When I last saw Oliver Rackham I was infected by his curiosity. Someone suggested, as we walked though a woodland, that one spot might have been historically used for making charcoal so Dr Rackham dived into the undergrowth armed only with a set of keys and dug into the soil and he soon emerged triumphant with some old charred remains, proving definitively that this location had in fact been used for charcoal making. This sort of curiosity and dogged ferreting for facts runs through his new book on the ash tree. He considers what threats the ash tree faces, but he also uses the book as a platform for a wider diagnosis of the state of British woodlands.
Yes, "The Ash Tree" is vitriolic in parts such as when he condemns the government's response to threats to ash trees: "Defra produced 34 pages of verbiage on Chalara, the No. 2 threat to ash trees that has got here and is uncontrollable, without one mention of the Emerald Ash borer, the No. 1 threat, that could yet be kept out." But the book is also sanguine about the likely effects of Ash Dieback (Chalara fraxinea) and, ever focused on evidence, Oliver Rackham points out that in other countries Ash Dieback has tended not to kill the host trees but just to damage them. The experience of Dutch Elm disease in the 1970s stops us being over-optimistic on the outcome of Ash Dieback but equally there is not enough yet to prove that British Ash trees are "all doomed". Even Elm continues to grow as a hedgerow tree throughout the country and as tall trees in several pockets.Remarkably, until "The Ash Tree" was written there was no book dedicated to the ash, in contract to the dozens of books written about the oak tree. This is surprising considering that ash has been such an important wood in British woodlands and as a timber for building and for manufactured goods.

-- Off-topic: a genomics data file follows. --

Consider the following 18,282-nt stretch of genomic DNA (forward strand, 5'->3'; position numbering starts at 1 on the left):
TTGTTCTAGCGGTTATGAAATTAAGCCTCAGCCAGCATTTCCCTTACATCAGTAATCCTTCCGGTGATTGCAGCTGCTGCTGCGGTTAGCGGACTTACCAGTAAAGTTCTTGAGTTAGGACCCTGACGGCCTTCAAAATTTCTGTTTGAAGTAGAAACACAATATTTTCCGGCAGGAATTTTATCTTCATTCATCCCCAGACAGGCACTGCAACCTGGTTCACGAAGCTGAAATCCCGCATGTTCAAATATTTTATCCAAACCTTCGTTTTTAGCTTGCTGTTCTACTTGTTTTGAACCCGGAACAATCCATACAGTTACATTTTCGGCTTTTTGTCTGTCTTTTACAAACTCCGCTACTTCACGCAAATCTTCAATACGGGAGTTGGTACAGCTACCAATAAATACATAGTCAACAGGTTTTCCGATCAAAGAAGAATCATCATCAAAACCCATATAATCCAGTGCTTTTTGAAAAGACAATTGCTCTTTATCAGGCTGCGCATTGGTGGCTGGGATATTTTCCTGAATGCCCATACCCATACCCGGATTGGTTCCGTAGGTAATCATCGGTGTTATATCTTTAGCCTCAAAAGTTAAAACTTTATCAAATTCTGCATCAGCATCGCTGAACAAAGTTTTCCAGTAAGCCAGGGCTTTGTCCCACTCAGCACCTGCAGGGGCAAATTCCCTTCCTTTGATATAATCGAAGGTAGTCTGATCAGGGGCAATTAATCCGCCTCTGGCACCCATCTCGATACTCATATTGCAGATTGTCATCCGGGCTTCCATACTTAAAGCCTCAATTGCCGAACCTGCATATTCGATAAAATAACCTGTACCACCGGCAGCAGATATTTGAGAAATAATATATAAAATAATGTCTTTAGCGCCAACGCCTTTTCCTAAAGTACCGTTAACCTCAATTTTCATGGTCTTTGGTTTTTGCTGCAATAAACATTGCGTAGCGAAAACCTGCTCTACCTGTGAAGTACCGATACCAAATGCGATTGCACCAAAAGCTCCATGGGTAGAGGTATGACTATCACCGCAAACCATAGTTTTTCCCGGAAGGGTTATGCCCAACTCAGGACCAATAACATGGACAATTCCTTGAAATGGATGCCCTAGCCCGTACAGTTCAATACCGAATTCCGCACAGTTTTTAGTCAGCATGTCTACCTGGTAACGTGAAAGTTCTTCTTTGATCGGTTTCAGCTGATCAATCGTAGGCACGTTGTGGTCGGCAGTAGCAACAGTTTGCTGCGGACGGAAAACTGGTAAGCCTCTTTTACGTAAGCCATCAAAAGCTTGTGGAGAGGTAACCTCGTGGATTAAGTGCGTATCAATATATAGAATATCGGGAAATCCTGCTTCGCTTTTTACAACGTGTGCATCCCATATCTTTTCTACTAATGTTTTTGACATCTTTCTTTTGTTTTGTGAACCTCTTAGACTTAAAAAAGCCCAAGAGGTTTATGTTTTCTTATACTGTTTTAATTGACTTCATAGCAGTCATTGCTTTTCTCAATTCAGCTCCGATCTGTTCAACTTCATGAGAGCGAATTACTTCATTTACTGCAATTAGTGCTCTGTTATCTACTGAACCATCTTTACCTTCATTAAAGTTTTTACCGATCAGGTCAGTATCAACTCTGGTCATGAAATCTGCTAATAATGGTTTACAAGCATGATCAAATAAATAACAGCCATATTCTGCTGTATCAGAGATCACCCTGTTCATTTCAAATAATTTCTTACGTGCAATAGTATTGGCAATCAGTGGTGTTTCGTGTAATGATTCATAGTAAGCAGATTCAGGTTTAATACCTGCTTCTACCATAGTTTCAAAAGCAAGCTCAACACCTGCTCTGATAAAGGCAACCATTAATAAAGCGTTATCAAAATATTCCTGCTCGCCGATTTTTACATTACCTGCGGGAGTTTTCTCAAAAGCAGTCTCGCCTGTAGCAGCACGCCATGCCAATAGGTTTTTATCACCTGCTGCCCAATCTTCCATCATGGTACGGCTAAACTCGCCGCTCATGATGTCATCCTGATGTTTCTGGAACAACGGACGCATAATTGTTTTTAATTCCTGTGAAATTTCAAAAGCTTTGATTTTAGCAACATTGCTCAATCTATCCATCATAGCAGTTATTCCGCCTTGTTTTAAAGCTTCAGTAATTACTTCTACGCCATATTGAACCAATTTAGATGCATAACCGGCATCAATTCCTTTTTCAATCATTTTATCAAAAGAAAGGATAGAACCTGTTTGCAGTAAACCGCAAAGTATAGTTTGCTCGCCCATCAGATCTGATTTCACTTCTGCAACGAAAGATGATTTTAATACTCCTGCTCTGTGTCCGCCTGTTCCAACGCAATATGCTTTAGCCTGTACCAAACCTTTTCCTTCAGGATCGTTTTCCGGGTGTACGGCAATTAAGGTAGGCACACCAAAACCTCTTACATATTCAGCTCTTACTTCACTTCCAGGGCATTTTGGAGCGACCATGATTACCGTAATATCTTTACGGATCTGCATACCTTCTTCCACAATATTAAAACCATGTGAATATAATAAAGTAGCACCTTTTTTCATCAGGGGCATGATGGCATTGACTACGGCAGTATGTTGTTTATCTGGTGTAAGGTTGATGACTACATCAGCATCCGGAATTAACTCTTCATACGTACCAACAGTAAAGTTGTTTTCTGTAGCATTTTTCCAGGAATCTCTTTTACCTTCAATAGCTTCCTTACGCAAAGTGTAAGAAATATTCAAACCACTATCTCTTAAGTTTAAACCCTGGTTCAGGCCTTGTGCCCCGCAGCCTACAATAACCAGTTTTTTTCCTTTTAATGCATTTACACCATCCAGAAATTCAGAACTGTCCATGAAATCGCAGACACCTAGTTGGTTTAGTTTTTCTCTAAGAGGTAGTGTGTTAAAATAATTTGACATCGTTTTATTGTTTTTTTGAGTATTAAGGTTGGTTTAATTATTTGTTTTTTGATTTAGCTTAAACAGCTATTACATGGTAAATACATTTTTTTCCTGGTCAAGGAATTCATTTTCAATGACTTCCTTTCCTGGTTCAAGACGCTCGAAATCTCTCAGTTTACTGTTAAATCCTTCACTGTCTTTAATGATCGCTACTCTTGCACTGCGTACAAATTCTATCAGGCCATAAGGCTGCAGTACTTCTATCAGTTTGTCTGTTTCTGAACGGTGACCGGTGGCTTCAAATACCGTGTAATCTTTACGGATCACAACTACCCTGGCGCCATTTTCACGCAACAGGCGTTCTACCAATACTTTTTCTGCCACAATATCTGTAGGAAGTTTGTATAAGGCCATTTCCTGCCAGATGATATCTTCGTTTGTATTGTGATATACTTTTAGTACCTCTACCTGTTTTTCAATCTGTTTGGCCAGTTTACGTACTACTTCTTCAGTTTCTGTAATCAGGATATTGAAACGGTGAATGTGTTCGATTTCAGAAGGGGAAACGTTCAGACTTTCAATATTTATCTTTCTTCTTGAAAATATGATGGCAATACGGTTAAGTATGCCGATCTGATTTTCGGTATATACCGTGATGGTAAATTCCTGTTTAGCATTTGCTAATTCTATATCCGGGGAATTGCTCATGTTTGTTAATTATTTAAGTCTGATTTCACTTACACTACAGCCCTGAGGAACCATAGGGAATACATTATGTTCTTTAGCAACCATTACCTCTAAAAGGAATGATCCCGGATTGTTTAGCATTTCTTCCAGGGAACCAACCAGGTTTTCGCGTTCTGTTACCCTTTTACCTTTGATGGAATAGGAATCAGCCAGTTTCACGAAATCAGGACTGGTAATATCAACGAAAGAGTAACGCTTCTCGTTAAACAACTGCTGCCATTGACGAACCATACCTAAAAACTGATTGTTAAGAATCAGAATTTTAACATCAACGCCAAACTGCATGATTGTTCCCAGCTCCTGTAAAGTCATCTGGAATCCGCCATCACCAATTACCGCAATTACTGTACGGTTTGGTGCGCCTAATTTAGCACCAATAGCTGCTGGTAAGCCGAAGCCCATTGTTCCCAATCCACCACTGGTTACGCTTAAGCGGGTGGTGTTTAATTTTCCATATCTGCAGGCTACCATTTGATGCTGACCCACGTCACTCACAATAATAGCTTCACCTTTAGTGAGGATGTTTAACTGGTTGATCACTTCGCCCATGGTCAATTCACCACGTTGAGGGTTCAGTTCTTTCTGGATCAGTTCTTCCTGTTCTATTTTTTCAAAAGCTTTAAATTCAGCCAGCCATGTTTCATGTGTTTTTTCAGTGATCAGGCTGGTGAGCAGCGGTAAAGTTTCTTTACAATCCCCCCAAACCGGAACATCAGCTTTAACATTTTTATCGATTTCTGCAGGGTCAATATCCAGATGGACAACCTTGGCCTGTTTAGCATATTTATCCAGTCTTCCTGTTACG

Because it is easily bent it was used for making tennis rackets before carbon fibre took over, it was used for trims on cars such as the Morris Traveller and remains the preferred material for tool handles. Rackham is skeptical about the claim that it is the best firewood but admits that its low moisture content is an advantage and he also discusses the role of ash twigs which are used for feeding livestock in Scandinavia and the Alps. In art, ash trees have an important place - John Constable admired trees with an "ecstasy of delight" and ash was his favourite tree, while David Nash has grown and maintained an ash dome for over 40 years. In typical analytical style Oliver Rackham calculates how many references to different trees are made by Shakespeare, Wordsworth, Tennyson and Yeats and finds that, although a poor second to Oak, ash has a prominent place in literature.
There are probably about as many ash trees in the UK as there are people, though a lot depends on how big you require a plant to be to qualify as a tree, and Rackham considers what the biggest threats are to the ash tree. Certainly Chalara and an excessive deer population are bad news for ash trees, but the number one threat, Rackham concludes, based on the experience of America and asia, is the Emerald Ash Borer which is fatal to ash trees. This illustrates that generally British wildlife is most endangered by globalisation which exposes trees to pathogens and parasites for which they are unprepared. We should, Oliver Rackham argues, make use of the fact that we are an island to protect nature and to forestall diseases that have not yet got here. We should "stop treating plants (and bees) as mere articles of trade, like cars or tins of paint, to be made and brought in industrial quantities from anywhere." This monogram on the ash tree, Fraxinus excelsior, is really a plea for a radical review of how we protect British woodlands and re-order our world as if trees really mattered. It's a bargain at £15.